The European Space Agency is an awakening giant that wants to “further explore co-operation opportunities” with the UAE’s programme, its chief told The National.
Dr Josef Aschbacher also suggested the ESA could collaborate on a second Rashid lunar mission to fly a UAE lander to the Moon.
With the space agency's budget rising to almost $8 billion following a 17 per cent uplift this year, Europe has “woken up a sleeping beauty” in its ambition to explore space, the director general said.
Part of that is a major astronaut programme that will likely see manned ESA flights to the Moon “and beyond” within the next decade, with deep exploration of the lunar surface expected.
A partner with potential
Dr Aschbacher said the ESA, an inter-governmental space agency featuring 22 member states including non-EU countries such as Norway and the UK, was becoming a major space power and collaborator that wanted to reach out to others including the Emirates.
“The UAE is a partner where I expect a lot of potential from in the future,” he said, speaking at the UK Space Conference in Belfast. “In fact, we have already had some first contacts with different partners in the UAE and I would like to further explore co-operation opportunities.”
While the Rashid rover mission did not succeed due to a heavy landing in April, Mr Aschbacher told The National: “We are exploring whether we could work on the second version of it” with the Emirates.
“I see the UAE as an emerging space nation and I would like to explore what is in the interests of both sides in order to co-operate much stronger and intensify international co-operation."
While Europe has been good at building satellites and launching them via its Ariane rockets from French Guiana in South America, the ESA boss acknowledged it was now “dramatically” stepping up a gear in the race for space exploration, with the significant uplift in investment.
“I really think we have managed in Europe to wake up the sleeping beauty. That means there's a lot of expertise and excellence in European space but it has lacked a bit of speed and acceleration and I think this is happening right now.”
Following a meeting of ministers in Seville this month, there has been “a paradigm shift” to become much more competitive in space missions and exploration, he said.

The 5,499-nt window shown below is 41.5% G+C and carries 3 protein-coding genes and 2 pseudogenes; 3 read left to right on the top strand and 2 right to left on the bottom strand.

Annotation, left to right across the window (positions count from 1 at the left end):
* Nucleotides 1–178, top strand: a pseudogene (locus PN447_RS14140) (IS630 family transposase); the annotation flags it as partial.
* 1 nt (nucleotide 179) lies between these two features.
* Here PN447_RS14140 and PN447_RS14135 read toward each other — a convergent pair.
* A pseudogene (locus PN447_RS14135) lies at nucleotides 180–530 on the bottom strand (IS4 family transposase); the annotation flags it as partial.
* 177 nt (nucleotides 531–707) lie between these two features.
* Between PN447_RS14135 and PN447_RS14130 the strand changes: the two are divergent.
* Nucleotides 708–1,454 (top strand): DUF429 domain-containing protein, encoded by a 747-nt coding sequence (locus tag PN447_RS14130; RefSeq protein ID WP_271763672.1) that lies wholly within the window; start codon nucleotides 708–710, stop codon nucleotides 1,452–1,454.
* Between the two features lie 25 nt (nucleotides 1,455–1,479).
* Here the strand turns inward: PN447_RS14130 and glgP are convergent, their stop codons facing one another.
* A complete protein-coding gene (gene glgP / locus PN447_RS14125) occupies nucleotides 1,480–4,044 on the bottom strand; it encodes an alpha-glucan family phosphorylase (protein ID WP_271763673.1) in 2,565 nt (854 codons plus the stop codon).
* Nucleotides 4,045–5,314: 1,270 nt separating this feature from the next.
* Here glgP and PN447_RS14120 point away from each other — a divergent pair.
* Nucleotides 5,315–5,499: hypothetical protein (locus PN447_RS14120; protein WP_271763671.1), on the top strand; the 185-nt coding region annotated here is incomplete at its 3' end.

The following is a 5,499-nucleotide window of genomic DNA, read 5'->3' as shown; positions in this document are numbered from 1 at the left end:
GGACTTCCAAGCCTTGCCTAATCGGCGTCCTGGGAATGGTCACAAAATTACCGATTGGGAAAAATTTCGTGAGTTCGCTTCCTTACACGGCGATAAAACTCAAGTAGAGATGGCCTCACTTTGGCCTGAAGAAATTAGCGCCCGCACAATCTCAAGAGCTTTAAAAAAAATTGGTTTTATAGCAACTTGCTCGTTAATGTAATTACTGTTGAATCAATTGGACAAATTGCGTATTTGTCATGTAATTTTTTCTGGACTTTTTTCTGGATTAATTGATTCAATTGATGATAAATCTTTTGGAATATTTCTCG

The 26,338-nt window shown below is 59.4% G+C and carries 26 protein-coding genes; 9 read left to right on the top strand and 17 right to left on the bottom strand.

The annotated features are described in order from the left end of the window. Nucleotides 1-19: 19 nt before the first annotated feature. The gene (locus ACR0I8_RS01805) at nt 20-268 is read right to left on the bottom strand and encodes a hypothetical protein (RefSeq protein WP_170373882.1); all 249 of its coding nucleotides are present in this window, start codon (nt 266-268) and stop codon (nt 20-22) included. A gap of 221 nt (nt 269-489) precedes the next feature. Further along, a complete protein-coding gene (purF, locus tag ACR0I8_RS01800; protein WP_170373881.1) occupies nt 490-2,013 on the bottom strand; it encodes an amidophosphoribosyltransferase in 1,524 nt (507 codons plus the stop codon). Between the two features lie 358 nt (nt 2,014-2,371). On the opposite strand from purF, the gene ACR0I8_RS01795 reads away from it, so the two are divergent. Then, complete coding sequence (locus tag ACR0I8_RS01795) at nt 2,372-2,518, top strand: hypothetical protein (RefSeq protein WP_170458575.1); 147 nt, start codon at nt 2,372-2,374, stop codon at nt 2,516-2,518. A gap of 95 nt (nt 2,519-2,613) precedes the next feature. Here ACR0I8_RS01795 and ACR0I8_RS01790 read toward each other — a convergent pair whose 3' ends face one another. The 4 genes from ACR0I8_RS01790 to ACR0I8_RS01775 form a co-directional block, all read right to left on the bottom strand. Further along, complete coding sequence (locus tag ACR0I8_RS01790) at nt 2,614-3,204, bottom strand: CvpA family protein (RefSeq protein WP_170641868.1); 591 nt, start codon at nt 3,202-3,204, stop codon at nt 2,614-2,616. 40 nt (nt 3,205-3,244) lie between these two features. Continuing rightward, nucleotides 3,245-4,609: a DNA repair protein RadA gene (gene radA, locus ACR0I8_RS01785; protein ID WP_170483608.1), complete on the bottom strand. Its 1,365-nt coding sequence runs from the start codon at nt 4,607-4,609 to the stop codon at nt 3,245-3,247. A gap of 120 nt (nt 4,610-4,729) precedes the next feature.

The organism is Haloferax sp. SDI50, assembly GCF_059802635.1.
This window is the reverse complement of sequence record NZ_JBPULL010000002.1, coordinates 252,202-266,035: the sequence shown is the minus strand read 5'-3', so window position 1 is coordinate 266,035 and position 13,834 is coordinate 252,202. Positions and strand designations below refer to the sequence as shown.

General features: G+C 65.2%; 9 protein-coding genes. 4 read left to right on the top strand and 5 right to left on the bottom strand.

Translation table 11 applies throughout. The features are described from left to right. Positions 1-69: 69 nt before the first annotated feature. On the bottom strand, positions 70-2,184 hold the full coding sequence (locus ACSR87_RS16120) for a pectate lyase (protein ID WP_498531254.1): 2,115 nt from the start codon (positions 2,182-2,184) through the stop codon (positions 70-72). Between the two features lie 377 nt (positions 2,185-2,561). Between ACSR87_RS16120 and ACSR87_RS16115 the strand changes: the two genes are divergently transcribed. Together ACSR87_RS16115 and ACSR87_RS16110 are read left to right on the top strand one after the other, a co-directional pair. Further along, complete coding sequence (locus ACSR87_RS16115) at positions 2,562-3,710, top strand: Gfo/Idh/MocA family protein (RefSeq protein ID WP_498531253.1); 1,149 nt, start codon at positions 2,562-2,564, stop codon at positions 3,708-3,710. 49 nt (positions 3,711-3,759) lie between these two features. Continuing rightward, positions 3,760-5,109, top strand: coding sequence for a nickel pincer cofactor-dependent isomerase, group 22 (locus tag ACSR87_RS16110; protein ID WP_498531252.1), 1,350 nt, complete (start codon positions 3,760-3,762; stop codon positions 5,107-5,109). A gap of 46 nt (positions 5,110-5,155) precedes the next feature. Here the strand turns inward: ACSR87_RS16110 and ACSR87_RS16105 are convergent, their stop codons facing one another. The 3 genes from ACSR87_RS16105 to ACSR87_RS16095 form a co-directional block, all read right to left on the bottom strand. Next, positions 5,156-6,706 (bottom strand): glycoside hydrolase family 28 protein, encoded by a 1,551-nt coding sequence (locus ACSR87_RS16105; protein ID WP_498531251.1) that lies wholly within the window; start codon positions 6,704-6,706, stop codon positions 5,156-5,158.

“In 10 years from today, we will see a competitive launcher developing towards the heavy launcher,” he added. “On exploration I'm pretty sure that the cargo vehicle which we are now opening up for competition will hopefully develop into a crewed vehicle.”
He said space was “becoming a fundamental element of the international economy”.
Dr Aschbacher believes discovering more about the Moon is similar to how humankind explored the harsh Antarctic landscape “when people were just going to plant the flag there” a century ago.
For a few decades Antarctic exploration went quiet until countries started building research stations to better understand the planet.
“Now when you drill a core into the Antarctic you get the history of our climate from over hundreds of thousands of years ago, which you wouldn't get otherwise because of its pristine environment,” he said.
“The Moon is very similar and it is a part of Earth that means there might be history of our planet that can be traced by exploring it.”
With ice likely to be found on the lunar south pole, this could also be converted into oxygen and fuel, potentially to launch rockets further into space.
The six successful American Moon landings took place on its equator, leaving a lot more of the surface to be discovered. “Exploration by its nature means that you get to discover the unknown and see what this will bring for humankind.”
The ESA is also a leader in examining how climate change is affecting the Earth with its Copernicus programme.
“Space can be used to save our planet, literally, by the use of information gathered from Earth observation satellites, feeding them into simulations, helping to make decisions on how best to react to climate change impacts,” said Dr Aschbacher.
These observations are then transferred into high-performance computing, artificial intelligence or possibly quantum computing to provide much better decision tools.
“I call them ‘digital twins’, where we simulate our plant and therefore can give people and also politicians a much better tool in how best to counter the impact of climate change.
“These parameters can also help make better business decisions for countries to eventually become carbon neutral by 2050.”
Elon Musk’s control of more than 3,500 satellites and the SpaceX launch mission gives one individual great power but the ESA boss did not regard this as a threat.
“I think he has an inspiration. What Elon Musk and his company is doing is quite amazing, inspiring a lot of us around the world to see what can be advanced at speed.”
But he also warned against the increased militarisation of space and in particular China’s previous use of anti-satellite rocket (ASAT) tests that have cause a large amount of debris.
“This is a huge concern and I sincerely hope that there are no more ASAT tests because they are so destructive. This new debris is a danger of all the other satellites that are out there and one of the main sources of collisions, which is highly dangerous and everyone is impacted.”